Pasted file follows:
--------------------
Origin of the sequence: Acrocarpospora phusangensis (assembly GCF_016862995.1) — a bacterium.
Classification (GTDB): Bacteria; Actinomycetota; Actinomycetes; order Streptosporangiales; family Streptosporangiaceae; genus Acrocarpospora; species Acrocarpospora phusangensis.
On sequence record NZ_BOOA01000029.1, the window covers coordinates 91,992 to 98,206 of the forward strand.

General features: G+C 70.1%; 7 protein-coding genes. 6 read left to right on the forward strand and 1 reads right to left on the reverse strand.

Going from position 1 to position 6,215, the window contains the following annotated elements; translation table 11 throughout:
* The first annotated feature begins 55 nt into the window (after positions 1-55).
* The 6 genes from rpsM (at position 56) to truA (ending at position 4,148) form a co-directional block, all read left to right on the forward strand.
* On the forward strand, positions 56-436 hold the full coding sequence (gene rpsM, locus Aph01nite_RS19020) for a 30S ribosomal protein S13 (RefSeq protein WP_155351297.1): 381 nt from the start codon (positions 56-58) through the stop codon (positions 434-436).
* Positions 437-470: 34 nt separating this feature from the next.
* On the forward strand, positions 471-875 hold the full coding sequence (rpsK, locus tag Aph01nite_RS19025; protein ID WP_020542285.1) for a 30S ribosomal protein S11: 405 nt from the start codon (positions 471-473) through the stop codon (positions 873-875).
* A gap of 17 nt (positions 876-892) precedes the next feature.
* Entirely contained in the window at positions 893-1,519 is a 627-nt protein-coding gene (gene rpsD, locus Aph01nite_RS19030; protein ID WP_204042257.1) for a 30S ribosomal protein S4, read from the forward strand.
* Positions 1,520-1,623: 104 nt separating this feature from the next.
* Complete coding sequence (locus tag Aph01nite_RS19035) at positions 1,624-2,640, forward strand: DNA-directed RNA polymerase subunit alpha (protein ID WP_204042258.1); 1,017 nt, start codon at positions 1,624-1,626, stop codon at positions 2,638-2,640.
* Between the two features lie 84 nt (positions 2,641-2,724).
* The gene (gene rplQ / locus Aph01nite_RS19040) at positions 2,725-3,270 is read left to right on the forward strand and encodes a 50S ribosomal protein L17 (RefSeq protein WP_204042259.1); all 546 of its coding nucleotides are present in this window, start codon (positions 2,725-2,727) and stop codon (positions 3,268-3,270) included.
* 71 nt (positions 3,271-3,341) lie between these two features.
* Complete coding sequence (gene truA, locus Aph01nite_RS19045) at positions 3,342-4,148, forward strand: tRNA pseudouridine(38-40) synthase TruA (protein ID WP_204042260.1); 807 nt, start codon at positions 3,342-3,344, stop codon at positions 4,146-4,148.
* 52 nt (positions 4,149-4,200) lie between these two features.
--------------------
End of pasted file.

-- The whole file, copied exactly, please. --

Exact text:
Origin of the sequence: Acrocarpospora phusangensis (assembly GCF_016862995.1) — a bacterium.
Classification (GTDB): Bacteria; Actinomycetota; Actinomycetes; order Streptosporangiales; family Streptosporangiaceae; genus Acrocarpospora; species Acrocarpospora phusangensis.
On sequence record NZ_BOOA01000029.1, the window covers coordinates 91,992 to 98,206 of the forward strand.

General features: G+C 70.1%; 7 protein-coding genes. 6 read left to right on the forward strand and 1 reads right to left on the reverse strand.

Going from position 1 to position 6,215, the window contains the following annotated elements; translation table 11 throughout:
* The first annotated feature begins 55 nt into the window (after positions 1-55).
* The 6 genes from rpsM (at position 56) to truA (ending at position 4,148) form a co-directional block, all read left to right on the forward strand.
* On the forward strand, positions 56-436 hold the full coding sequence (gene rpsM, locus Aph01nite_RS19020) for a 30S ribosomal protein S13 (RefSeq protein WP_155351297.1): 381 nt from the start codon (positions 56-58) through the stop codon (positions 434-436).
* Positions 437-470: 34 nt separating this feature from the next.
* On the forward strand, positions 471-875 hold the full coding sequence (rpsK, locus tag Aph01nite_RS19025; protein ID WP_020542285.1) for a 30S ribosomal protein S11: 405 nt from the start codon (positions 471-473) through the stop codon (positions 873-875).
* A gap of 17 nt (positions 876-892) precedes the next feature.
* Entirely contained in the window at positions 893-1,519 is a 627-nt protein-coding gene (gene rpsD, locus Aph01nite_RS19030; protein ID WP_204042257.1) for a 30S ribosomal protein S4, read from the forward strand.
* Positions 1,520-1,623: 104 nt separating this feature from the next.
* Complete coding sequence (locus tag Aph01nite_RS19035) at positions 1,624-2,640, forward strand: DNA-directed RNA polymerase subunit alpha (protein ID WP_204042258.1); 1,017 nt, start codon at positions 1,624-1,626, stop codon at positions 2,638-2,640.
* Between the two features lie 84 nt (positions 2,641-2,724).
* The gene (gene rplQ / locus Aph01nite_RS19040) at positions 2,725-3,270 is read left to right on the forward strand and encodes a 50S ribosomal protein L17 (RefSeq protein WP_204042259.1); all 546 of its coding nucleotides are present in this window, start codon (positions 2,725-2,727) and stop codon (positions 3,268-3,270) included.
* 71 nt (positions 3,271-3,341) lie between these two features.
* Complete coding sequence (gene truA, locus Aph01nite_RS19045) at positions 3,342-4,148, forward strand: tRNA pseudouridine(38-40) synthase TruA (protein ID WP_204042260.1); 807 nt, start codon at positions 3,342-3,344, stop codon at positions 4,146-4,148.
* 52 nt (positions 4,149-4,200) lie between these two features.